September 11, 2015 marked the 14th anniversary of a day in which the world witnessed a terrible act of unmitigated evil. Advocates of terrorist beliefs hijacked four jet airliners and attempted to crash them into American buildings. Three were successful, two crashing into the World Trade Centre and one into the Pentagon, while one crashed into a field near Shanksville, Pennsylvania. 2, 997 people lost their lives that day in New York alone, plus over 2, 500 more who have died from contracting cancer due to the toxins that were released into the air that day at ground zero. An immeasurable number of others had their lives forever changed.
Though the act was aimed at the United States of America, the entire world watched in horror and most agree that, regardless of what spurred the event, it was an act of unmitigated and unprecedented evil. This act demanded a swift and immediate response.
But what was that response to be? How could one respond to this type of evil? The United States decided to declare war, War on Terror, and invade Afghanistan. Was this the right response? I’m hardly the one to answer that question, but I will make the point that here we are 14 years later and the war on terror still rages. Terrorism still remains in the world, United States airports have higher and stronger security measures, and U.S. borders are patrolled more stringently; fear reigns more highly in the U.S.A., and worldwide, than before 9-11. Has the War on Terror made the world safer? Has the War on Terror stopped such an event from ever occurring again? Has it changed the mindset of those who originally advocated for acts of terrorism or has it perpetuated it?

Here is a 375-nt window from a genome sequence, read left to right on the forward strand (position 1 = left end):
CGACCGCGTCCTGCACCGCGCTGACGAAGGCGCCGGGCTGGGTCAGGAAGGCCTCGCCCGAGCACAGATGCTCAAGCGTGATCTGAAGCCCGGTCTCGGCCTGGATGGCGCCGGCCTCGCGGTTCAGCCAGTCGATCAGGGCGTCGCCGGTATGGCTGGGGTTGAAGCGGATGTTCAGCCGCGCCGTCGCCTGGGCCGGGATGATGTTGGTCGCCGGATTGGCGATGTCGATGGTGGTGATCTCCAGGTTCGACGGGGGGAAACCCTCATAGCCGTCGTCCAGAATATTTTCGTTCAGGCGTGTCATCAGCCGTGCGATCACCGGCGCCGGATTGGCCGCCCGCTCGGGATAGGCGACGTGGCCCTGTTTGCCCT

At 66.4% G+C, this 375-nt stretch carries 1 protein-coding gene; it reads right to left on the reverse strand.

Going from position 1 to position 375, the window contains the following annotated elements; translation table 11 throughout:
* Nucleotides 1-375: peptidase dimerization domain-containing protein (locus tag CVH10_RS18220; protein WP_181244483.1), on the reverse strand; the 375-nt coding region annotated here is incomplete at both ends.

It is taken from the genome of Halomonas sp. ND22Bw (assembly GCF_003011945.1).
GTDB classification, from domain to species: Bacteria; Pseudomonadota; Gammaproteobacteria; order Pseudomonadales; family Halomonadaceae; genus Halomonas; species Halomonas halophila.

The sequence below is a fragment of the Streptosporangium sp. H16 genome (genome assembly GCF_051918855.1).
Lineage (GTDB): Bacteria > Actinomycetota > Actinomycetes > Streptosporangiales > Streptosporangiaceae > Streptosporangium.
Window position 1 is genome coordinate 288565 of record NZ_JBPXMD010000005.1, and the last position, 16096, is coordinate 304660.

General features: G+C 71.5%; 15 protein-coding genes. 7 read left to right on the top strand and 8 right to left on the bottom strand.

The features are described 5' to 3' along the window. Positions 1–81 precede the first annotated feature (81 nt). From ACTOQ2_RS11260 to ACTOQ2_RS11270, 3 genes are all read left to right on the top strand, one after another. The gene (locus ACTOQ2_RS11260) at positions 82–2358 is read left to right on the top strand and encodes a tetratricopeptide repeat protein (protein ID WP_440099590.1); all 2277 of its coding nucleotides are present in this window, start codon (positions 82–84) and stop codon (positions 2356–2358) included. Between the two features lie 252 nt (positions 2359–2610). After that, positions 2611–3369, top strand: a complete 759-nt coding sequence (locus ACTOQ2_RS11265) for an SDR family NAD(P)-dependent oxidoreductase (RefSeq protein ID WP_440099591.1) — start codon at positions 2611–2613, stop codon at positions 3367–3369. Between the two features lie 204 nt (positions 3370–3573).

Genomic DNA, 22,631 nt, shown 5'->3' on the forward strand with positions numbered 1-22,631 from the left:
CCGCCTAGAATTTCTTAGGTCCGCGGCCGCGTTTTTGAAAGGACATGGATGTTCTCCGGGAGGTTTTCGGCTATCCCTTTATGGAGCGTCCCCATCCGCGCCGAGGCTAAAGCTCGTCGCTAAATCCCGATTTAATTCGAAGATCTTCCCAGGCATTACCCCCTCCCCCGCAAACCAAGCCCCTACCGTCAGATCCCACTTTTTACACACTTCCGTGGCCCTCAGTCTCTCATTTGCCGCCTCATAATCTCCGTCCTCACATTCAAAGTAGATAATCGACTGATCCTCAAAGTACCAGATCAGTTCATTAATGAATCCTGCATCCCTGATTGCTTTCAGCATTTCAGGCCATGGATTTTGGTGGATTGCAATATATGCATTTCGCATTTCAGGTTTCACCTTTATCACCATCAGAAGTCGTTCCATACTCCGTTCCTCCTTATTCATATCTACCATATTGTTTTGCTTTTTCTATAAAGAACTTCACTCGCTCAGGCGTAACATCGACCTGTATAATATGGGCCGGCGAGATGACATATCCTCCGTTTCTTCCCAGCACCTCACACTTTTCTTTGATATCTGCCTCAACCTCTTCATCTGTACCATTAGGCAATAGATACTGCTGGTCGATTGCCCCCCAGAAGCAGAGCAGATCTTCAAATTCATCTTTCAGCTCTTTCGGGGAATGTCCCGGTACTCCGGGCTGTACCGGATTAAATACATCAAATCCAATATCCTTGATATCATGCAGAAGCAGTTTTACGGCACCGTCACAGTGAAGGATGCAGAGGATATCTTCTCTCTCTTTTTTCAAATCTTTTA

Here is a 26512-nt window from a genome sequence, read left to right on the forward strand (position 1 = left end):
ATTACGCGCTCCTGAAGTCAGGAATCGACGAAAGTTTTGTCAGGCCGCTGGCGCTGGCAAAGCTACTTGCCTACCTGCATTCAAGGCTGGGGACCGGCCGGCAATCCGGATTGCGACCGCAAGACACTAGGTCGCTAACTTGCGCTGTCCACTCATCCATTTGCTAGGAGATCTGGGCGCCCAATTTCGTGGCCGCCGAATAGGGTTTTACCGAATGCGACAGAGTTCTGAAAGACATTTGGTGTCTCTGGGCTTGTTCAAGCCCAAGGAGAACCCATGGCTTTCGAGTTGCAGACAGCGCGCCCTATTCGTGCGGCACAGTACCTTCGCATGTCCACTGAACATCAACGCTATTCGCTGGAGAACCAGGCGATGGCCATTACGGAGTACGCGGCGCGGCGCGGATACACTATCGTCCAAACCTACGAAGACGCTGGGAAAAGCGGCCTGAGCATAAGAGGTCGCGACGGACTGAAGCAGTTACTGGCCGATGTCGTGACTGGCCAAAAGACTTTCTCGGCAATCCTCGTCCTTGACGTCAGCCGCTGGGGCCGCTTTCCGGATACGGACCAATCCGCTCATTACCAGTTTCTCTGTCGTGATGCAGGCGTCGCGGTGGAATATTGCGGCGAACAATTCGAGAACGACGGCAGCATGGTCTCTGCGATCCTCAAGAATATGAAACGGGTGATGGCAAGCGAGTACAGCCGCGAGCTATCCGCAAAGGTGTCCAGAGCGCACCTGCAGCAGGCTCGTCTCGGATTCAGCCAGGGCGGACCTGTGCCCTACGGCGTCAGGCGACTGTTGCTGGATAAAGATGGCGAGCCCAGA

On May 2, 2011, almost 10 years after 9-11, the U.S.A. announced that they had found and killed Osama Bin Laden. The world rejoiced, at least most of it. Especially those citizens who had directly dealt with the pain and sorrow of that September 11, 2001 tragedy. Even those who claimed to follow different teachings than the terrorist mindset rejoiced. Many Christians across the country thanked God for, not only the end to one man’s reign of terror, but for his deserved punishment and death — Christians who claimed to follow the teachings of Jesus Christ (to be clear a Christian is NOT a BELIEVER in Jesus, but a FOLLOWER).
The teachings of Jesus include unapologetically to love your enemy and do good to those who persecute you (Matthew 5:43-45; Mat 26:51-52; Luke 6:27-36; Rom 12:17-21). Yet on May 2, 2011 many, not all, in the Christian community cheered at the murder of their enemy. Even atheists such as Bill Maher could identify the disconnect in mainstream Christianity’s response.
(Caution: video contains course language and may be offensive to some).
Perhaps the biggest and most hidden tragedy is that the War on Terror turned a movement which was originally based on peace and love for both one’s neighbour as well as one’s enemy, into a movement that applauded, if not advocated, terrorist activities. So did the War on Terror change the mindset of those who originally advocated for acts of terrorism or has it perpetuated it? How does one resist evil, without becoming the very evil one is resisting?
Many authors have explored this question from many different angles. Suzanne Collins did it in the Hunger Games, George Lucas did it in Star Wars, and J.R.R. Tolkien did it in The Lord of the Rings.